The tradition of homecoming is where Texas high school football meets alumni pride.
“Homecoming is big in Texas,” said KISD Career Center teacher Sarah Crawford.
She teaches agriculture and floral design at the career-focused high school that draws students from all four comprehensive KISD high schools.
For two weeks, her 85 or so floral design students are measuring and braiding ribbon and choosing accessories to decorate homecoming mums in each of the four high school color schemes.
Many of the students will purchase their own creations at a discounted price, while some will sell their projects to peers for $15 for a miniature, $20 for a garter or $30 for a full 30-inch mum.
With deadlines approaching, the floral design classroom is divided into mum-making stations with tables designated for each school with corresponding ribbon colors matching Killeen, Ellison, Harker Heights and Shoemaker school colors.
Harker Heights High School had its homecoming Friday.
Killeen High School homecoming is Friday, Shoemaker High School homecoming is Oct. 5 and Ellison High School homecoming is Oct. 12.
“We have students from all the campuses, so this is a fun way to start the year,” Crawford said of the class’s first major project of the school year. “It’s also a good introduction to design and color balance and how to make a project presentable.”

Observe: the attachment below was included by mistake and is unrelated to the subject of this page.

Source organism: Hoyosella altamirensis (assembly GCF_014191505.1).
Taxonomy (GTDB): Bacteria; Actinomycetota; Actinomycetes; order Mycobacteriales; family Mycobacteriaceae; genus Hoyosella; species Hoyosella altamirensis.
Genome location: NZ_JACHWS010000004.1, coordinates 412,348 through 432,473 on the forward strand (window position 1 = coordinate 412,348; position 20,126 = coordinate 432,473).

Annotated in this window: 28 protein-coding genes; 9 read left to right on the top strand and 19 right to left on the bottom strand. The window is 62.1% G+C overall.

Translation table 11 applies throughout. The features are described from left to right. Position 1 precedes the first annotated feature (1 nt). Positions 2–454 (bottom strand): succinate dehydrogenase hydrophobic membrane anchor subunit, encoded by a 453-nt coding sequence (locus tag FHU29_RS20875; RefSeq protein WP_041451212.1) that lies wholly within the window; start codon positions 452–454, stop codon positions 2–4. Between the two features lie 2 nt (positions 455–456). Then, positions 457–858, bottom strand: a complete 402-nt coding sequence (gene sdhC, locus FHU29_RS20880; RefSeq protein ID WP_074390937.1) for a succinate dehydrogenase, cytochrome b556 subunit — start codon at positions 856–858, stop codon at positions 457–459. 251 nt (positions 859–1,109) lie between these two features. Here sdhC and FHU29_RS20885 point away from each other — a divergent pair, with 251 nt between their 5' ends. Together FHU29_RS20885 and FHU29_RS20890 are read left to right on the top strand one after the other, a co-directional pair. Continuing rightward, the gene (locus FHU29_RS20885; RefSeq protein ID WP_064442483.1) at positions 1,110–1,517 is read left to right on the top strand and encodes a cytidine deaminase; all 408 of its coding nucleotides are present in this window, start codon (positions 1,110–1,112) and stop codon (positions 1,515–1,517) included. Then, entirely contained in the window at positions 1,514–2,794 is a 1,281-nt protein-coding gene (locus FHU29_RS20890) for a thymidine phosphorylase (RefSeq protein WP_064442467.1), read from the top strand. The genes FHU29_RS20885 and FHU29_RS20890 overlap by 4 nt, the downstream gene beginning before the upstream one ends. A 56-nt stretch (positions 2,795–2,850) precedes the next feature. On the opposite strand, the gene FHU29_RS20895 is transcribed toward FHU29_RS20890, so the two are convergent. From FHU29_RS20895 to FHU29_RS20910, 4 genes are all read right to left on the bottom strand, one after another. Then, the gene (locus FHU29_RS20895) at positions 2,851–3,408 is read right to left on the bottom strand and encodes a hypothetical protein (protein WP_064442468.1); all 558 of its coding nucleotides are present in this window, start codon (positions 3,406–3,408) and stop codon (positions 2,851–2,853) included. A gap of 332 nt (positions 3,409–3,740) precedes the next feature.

For second-year practicum students, part of the project is selling the mums to students at the Career Center, adding marketing to design.
Katherine Shotwell, a senior and first-year floral design student, labored to space out green, white and black ribbon on her Ellison High School miniature mum.
“This is a good beginning project,” she said. “It deals with decoration and organization skills before we get into floral design.”
“This also provides a sense of school pride,” said Shotwell. “It gets people excited about homecoming and the football games.”
Floral design practicum senior Eriyana McDonald is designing her own mum and helping first-year students learn the craft. “It’s a good skill to have even if you don’t want to go into floral design,” she said.
“We have fun. We talk about our experiences and about how to do this. We are helping and doing our own work,” she said of the three experienced practicum students.
Making a great mum, McDonald said, starts with a plan. She said students should visualize what they want to make and then measure out their ribbon lengths and make their streamers.
Later in the semester, students will make wreaths and then floral arrangements.
The experienced senior said she’s more comfortable using her hands to make a product than to explain it, but she appreciated the challenge and appeared to be an effective instructor. “The teaching part is fun. I like helping someone else.”